The U.S. Congress and indivual states have tried to tackle child labor problems through legislative remedies.

North Carolina Law Increases Protections for Underage Workers

New law protects underage workers

Fines will double under bill aimed at shoring up N.C.’s child-labor rules, which are among the nation’s weakest.

By Benjamin Niolet

Posted: Thursday, Jul. 16, 2009 Read more

Bill to protect domestic workers passes in N.Y. Senate

ALBANY – The State Senate passed the Domestic Workers Bill of Rights (S2311D/Savino) making New York the first state in the nation to provide new standards of worker protections for more than 200,000 employees in an industry which has gone unregulated for decades.

The legislation passed 33-28 in the Senate. The Assembly has yet to act.

This legislation guarantees protection from discrimination, notice of termination, paid sick days and holidays, and other basic labor protections long denied to nannies, housekeepers, and elderly caregivers employed in private homes.

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Rise of reality TV spurs look into Pennsylvania’s child labor laws


[from The Montgomery News (Penn.), Published: Tuesday, April 20, 2010]

 By Jesse Reilly
Staff Writer

With the number of television and movie productions increasing in Pennsylvania the state’s House Republican Policy Committee held a public hearing at the Blair Mill Inn in Horsham Wednesday to begin the process of possibly updating the Keystone State’s child labor laws.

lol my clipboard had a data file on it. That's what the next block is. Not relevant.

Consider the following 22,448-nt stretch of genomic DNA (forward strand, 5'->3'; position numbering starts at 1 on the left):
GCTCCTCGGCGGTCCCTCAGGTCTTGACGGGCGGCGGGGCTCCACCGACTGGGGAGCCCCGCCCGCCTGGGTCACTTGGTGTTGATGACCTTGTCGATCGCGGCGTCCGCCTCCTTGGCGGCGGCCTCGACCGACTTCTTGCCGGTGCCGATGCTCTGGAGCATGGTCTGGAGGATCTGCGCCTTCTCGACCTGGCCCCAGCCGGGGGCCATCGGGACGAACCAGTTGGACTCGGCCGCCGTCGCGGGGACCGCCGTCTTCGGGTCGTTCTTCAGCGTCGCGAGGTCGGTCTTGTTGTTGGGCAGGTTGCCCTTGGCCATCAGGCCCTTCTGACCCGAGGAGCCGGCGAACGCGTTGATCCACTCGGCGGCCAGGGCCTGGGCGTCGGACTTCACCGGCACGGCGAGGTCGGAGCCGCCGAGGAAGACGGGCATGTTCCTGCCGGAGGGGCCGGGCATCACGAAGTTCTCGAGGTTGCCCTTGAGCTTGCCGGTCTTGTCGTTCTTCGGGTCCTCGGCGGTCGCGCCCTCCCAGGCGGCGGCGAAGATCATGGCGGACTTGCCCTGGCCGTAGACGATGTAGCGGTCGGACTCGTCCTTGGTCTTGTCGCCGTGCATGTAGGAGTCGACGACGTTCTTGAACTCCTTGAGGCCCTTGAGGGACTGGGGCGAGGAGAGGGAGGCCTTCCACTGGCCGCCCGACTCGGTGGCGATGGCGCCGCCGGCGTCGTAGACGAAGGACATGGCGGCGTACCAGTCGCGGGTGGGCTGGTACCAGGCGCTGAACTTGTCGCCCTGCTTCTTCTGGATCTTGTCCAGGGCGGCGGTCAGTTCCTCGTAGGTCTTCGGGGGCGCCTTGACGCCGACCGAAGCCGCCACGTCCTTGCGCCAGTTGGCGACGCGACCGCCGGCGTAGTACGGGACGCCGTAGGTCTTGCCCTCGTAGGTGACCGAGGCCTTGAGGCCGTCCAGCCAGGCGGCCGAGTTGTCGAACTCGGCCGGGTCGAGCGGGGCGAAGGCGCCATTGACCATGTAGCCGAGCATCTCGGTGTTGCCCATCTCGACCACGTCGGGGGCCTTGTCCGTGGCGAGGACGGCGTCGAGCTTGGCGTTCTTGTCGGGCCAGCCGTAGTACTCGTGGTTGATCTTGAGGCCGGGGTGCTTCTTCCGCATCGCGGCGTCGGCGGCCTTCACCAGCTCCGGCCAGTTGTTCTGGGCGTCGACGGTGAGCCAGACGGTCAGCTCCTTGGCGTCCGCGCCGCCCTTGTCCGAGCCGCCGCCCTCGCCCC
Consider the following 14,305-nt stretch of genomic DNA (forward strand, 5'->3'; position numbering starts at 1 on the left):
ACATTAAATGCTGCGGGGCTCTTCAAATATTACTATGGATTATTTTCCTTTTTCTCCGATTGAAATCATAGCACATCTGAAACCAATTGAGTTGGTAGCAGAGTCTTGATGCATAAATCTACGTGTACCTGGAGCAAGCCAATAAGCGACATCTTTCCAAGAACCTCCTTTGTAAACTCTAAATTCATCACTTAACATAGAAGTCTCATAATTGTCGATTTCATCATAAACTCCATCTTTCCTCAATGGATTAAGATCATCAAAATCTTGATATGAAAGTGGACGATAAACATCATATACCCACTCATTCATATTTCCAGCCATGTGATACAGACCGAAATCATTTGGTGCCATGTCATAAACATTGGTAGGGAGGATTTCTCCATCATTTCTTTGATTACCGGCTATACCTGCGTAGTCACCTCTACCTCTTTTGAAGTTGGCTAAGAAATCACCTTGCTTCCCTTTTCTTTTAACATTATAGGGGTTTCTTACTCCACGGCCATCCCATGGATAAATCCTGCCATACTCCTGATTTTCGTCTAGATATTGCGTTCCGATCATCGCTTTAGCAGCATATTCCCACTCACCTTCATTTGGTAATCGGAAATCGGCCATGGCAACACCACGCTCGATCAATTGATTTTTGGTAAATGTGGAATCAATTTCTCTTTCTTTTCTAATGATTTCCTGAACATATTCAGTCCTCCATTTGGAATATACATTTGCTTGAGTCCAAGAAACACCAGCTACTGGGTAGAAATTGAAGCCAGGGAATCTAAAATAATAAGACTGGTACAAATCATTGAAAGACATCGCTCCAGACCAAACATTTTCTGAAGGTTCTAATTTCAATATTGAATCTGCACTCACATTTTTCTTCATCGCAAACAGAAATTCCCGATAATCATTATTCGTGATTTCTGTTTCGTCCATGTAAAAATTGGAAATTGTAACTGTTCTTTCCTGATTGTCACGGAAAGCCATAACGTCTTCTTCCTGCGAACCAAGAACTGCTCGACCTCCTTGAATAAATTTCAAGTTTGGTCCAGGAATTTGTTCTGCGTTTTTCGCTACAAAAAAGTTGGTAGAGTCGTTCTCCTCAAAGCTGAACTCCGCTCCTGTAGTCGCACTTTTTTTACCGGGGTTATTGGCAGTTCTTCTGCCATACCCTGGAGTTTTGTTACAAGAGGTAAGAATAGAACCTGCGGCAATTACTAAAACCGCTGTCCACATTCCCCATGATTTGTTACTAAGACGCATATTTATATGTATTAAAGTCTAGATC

“According to the Internet Movie Database, 922 productions took place in Pennsylvania from 2002 to 2008,” state Rep. Stanley Saylor, chairman of the committee, said, adding that knowing that the industry is growing the committee was hoping to determine if the state’s laws are adequate, if they are being enforced and what needs to be done to strengthen them.

The staggering rise of reality television shows also energized the need for change, state Rep. Tom Murt said.

“The laws must evolve too,” he said. “We need to ensure that we are providing appropriate protection for the children.”

Providing testimony at the hearing were former child star Paul Petersen, civil rights advocate and attorney Gloria Allred, Rebecca Gullan, a professor of psychology at Gwynedd-Mercy College; Robert O’Brien, the executive deputy secretary for the state’s Department of Labor and Industry; as well as Kevin Kreider, the brother of television reality star Kate Gosselin, and his wife, Jodi.

Having participated in the early days of the now discontinued “Jon & Kate Plus Eight, the Kreiders said the situations the eight Gosselin children were put in throughout the show’s five seasons was “very disturbing.”

“There is very little reality involved in the production of a reality television show,” Jodi said.

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